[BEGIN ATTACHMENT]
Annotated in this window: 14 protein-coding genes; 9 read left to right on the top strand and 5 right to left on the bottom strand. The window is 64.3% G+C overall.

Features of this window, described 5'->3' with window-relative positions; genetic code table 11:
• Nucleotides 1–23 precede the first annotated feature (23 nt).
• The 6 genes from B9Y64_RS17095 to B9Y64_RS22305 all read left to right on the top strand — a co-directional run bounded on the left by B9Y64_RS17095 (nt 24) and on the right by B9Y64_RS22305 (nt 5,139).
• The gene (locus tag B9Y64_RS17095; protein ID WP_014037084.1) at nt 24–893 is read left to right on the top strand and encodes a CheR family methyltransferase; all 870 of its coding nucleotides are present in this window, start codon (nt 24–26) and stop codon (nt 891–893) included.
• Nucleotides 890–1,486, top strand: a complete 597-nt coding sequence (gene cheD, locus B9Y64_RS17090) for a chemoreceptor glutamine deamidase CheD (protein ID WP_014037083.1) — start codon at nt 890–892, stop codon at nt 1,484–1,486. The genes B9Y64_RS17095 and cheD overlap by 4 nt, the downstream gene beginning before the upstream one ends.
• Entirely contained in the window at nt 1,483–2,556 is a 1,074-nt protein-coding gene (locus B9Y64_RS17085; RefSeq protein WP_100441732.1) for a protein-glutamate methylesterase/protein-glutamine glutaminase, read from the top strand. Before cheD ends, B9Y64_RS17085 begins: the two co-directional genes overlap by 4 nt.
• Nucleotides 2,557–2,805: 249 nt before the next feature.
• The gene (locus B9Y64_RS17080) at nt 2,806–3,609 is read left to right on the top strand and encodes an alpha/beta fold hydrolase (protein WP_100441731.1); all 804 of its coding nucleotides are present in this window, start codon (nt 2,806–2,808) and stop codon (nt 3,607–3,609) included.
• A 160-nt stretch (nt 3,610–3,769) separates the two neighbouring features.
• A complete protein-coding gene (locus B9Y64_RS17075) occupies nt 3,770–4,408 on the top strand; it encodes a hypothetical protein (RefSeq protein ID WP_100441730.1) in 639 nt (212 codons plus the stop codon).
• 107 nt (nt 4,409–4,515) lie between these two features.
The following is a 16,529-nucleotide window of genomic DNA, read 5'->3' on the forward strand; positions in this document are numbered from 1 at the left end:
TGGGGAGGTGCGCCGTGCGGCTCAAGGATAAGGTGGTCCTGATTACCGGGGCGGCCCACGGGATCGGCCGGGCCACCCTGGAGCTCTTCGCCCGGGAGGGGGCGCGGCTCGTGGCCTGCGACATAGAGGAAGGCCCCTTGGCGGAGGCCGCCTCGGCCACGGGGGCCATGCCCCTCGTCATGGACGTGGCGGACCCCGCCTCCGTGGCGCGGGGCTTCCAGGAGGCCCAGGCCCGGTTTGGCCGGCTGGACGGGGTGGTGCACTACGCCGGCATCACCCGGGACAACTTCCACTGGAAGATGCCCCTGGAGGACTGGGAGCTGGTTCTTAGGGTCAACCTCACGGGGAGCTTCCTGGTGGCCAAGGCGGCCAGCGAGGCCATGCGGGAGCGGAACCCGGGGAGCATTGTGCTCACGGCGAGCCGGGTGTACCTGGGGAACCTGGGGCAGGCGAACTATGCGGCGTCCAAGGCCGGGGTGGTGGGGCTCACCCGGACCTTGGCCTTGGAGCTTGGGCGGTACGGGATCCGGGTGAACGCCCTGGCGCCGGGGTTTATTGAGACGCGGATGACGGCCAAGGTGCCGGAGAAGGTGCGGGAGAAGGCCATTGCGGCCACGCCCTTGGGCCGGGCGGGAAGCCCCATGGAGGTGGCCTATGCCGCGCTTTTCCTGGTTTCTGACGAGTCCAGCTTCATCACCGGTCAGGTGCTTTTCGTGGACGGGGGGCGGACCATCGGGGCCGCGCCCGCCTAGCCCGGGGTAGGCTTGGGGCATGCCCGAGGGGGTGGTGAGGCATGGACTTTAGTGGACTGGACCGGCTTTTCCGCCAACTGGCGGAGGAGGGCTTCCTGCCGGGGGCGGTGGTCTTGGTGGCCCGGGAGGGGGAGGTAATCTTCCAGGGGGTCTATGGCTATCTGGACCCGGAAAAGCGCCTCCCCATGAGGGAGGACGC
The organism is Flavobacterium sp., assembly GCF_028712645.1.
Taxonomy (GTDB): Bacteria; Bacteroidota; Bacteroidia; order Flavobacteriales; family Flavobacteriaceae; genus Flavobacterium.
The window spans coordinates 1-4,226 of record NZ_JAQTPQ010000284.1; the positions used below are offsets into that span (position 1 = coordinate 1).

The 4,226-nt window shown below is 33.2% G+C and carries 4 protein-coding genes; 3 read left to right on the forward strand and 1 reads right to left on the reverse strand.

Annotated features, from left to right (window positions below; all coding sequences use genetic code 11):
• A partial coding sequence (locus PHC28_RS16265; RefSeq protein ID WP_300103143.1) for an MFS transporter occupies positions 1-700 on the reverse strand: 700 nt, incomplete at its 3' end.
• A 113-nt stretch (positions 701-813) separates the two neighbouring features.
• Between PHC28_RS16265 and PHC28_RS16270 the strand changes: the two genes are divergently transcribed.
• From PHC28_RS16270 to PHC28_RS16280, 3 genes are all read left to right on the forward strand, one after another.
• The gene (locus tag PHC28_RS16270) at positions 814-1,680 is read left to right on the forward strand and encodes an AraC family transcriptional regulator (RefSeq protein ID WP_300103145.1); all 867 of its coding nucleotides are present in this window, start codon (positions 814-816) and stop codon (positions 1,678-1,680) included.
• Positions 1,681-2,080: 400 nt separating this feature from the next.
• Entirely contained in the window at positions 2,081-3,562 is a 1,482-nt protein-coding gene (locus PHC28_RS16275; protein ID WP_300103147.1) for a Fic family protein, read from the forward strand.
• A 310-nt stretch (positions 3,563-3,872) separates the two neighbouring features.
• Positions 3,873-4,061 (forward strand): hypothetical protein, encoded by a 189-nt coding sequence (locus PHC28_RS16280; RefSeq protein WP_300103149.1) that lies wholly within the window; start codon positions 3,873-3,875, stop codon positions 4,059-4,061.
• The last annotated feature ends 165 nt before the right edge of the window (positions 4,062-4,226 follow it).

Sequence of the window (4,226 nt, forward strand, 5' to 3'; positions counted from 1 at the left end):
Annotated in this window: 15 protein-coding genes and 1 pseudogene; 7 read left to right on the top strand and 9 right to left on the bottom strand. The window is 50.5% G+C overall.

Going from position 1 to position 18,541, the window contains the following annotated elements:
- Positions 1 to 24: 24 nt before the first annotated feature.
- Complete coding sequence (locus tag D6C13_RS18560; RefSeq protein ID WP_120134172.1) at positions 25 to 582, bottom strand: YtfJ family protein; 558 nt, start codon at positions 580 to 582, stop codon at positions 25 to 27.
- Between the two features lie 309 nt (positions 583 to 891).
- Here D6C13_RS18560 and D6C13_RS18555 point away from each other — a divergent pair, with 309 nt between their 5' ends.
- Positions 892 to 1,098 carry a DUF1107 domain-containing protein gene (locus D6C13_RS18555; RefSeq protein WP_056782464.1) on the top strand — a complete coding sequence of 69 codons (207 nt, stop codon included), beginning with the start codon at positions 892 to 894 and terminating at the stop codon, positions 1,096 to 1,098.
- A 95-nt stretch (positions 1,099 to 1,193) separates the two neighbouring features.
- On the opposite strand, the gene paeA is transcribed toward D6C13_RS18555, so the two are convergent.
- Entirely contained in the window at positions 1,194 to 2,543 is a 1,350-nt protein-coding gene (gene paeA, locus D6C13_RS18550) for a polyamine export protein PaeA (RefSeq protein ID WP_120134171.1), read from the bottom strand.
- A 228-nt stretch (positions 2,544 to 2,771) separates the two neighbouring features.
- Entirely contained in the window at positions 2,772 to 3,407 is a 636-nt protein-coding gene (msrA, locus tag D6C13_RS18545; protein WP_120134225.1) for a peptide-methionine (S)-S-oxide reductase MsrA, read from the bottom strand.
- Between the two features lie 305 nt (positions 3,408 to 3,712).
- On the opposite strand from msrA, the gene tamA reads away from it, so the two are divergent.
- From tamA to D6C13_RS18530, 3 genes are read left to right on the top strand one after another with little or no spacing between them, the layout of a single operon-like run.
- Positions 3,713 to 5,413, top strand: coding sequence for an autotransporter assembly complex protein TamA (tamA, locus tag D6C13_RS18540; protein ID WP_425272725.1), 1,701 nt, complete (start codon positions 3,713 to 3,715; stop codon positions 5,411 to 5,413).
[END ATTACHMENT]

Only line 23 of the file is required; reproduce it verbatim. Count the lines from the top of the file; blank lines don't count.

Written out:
• From PHC28_RS16270 to PHC28_RS16280, 3 genes are all read left to right on the forward strand, one after another.